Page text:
Salaries among tech workers remain surprisingly strong. A survey of 19,000 tech workers conducted by Dice, a career site for technology and engineering professionals, showed a spike in salaries late last year with the recession in full throttle: a 4.6 percent increase in average pay from the previous year to $78,035. (However, a recent survey of 22,550 IT professionals by Foote Partners found IT skills pay slipped for the first time since 2004.)
The salary news is good for college grads, too. The National Association of Colleges and Employers found that the average salary offer made to computer and information sciences graduates was up from $51,992 for the class of 2007 to $58,677 for the class of 2008, a 12.9 percent increase. The average salary for computer engineering graduates increased 7.8 percent to $60,280.
Nevertheless, young people remain skeptical of pursuing a tech career when they hear about slashed IT budgets and layoffs. Will money really be available with shrinking IT budgets? The reality is that IT resources aren't going away. Gartner surveyed more than 1,500 CIOs through December 2008 to find out how they're rising to the financial challenges of 2009. The key finding is that IT budgets largely will remain flat, although resources may be shifted around.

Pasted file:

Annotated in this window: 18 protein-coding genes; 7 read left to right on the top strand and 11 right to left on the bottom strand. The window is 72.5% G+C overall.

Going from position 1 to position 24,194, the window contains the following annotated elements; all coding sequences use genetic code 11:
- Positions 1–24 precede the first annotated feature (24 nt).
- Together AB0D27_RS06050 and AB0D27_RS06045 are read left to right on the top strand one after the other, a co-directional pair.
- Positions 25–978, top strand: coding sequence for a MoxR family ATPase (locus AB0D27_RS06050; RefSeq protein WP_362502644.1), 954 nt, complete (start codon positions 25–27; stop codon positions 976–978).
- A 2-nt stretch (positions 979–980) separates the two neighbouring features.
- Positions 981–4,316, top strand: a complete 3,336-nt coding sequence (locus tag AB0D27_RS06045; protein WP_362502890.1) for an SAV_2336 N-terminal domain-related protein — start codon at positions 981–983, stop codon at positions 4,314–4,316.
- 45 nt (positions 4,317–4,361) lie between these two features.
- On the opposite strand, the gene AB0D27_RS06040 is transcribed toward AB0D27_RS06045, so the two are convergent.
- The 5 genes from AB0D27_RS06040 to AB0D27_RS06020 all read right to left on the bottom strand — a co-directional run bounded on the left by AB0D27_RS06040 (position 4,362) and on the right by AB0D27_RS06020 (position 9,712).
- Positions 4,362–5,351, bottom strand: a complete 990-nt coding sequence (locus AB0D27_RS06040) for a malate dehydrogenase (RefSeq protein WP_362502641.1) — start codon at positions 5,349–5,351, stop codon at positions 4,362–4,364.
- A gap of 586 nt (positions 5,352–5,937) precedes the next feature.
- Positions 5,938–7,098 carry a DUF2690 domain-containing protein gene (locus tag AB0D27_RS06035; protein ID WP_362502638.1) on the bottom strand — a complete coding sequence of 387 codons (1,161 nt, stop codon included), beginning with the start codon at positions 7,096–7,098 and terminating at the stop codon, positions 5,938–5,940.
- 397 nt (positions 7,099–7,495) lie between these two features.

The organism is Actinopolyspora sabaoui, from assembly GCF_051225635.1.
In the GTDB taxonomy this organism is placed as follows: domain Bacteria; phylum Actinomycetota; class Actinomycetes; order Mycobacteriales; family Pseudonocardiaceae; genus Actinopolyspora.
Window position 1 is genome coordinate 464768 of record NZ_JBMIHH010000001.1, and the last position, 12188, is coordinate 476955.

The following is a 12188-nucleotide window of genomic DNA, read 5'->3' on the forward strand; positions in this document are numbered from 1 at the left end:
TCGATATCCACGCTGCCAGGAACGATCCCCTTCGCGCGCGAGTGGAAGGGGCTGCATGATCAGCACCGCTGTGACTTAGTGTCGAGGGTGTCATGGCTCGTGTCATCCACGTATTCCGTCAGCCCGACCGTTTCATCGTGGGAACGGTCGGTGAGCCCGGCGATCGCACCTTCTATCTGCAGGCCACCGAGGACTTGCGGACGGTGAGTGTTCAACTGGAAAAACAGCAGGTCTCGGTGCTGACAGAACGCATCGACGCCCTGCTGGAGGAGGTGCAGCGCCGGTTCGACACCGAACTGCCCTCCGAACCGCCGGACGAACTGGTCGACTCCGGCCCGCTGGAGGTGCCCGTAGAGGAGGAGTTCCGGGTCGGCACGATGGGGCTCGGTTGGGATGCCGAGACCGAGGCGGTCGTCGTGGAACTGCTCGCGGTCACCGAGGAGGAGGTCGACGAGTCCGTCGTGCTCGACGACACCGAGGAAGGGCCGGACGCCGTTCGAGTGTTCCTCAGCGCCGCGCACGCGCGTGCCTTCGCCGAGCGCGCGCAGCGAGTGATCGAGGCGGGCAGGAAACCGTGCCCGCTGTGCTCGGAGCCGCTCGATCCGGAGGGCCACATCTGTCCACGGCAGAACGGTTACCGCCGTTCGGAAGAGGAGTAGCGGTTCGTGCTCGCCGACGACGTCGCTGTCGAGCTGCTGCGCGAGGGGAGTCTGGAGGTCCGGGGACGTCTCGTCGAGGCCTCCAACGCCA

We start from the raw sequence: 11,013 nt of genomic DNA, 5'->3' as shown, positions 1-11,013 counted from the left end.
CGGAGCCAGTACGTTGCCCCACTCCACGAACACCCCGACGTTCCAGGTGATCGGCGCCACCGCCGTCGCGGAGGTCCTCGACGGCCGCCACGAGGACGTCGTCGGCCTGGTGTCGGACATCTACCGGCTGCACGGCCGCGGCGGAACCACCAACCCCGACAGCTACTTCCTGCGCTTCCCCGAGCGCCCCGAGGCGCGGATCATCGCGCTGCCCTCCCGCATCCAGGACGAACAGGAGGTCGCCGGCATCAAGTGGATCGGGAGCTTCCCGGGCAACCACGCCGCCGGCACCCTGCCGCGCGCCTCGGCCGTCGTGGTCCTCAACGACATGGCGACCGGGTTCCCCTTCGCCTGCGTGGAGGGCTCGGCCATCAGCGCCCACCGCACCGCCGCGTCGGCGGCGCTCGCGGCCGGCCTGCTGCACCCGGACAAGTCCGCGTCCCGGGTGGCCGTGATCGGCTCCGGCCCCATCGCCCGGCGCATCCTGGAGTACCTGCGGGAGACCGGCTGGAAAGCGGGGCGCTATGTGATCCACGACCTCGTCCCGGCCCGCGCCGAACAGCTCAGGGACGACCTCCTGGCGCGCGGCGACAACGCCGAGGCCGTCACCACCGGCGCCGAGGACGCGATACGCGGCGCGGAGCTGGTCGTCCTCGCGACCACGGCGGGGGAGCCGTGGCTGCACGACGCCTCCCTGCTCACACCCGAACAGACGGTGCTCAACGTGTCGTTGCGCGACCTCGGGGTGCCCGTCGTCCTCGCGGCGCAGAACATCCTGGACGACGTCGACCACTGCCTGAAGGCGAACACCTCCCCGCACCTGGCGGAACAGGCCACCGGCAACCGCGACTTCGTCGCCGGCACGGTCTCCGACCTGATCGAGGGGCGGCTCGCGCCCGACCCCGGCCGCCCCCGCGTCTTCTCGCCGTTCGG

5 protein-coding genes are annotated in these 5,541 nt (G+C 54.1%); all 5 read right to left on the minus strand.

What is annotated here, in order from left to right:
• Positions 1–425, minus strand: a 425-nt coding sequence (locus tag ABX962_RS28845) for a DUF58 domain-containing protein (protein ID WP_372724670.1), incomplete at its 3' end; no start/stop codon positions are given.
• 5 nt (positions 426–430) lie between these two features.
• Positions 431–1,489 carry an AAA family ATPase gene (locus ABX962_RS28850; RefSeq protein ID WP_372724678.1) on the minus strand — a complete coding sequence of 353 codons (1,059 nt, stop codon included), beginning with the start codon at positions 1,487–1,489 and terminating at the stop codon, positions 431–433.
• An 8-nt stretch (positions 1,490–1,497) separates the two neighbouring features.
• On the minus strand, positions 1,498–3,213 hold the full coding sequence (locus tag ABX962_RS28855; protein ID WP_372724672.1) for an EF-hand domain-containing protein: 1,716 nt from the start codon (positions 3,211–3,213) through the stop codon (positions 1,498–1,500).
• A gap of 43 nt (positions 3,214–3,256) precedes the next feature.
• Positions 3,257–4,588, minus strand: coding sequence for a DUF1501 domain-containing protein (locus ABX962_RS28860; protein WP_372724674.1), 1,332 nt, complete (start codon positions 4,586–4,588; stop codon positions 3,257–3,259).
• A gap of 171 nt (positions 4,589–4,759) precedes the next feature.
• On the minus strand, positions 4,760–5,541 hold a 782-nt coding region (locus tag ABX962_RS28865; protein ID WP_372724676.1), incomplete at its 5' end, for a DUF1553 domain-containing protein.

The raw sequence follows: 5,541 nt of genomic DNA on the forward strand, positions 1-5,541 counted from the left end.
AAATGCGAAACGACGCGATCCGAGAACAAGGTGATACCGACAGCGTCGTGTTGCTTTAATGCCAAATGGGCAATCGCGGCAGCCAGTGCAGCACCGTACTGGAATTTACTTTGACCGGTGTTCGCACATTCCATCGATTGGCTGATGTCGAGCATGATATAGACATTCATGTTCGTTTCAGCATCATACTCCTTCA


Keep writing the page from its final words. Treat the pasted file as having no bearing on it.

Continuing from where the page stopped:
An IT career is better than most, but still has risks
Talk of job stability and decent salary does little to comfort the laid-off tech worker. And there are many of them out there. No doubt they're telling young people to stay away from miserable tech careers -- unfortunately, there's some truth to their words.
Layoffs are common even in the tech sector. Earlier this month, Microsoft said it will slash up to 5,000 jobs over the next 18 months. Intel said it will cut up to 6,000 manufacturing jobs. Wall Street tech workers were laid off during the financial crisis. Such public harbingers rightfully add to young peoples' fears.
Many tech workers continue to be laid off when big projects they're working on get cut. The Gartner survey showed that when long-term projects are on the chopping block, their resources reallocated to short-term projects. While the Gartner survey didn't ask about staff reductions, IT staff represents about a third of the budget -- "and, in some regards, it's the easiest part to change," says analyst Mark McDonald.
Even though the tech job market is better than most, competition for jobs today is also heating up. "Up until the second half of last year, our business did pretty well," says Dave Willmer, executive director at staffing firm Robert Half Technology. Although he remains bullish on the tech career, especially given a looming talent shortage, Willmer admits, "we've got more people applying for fewer jobs today."
For people in those jobs already, many speak of desperation. One tech consultant in finance said top-tier tech workers on Wall Street were forced to take lesser jobs elsewhere, which amounted to a 40 percent pay cut. Grumblings among the tech ranks is getting louder. They complain about ignorant manager wielding the threat of layoffs like a whip, and veteran peers being forced out and replaced by less-capable and cheaper foreign workers.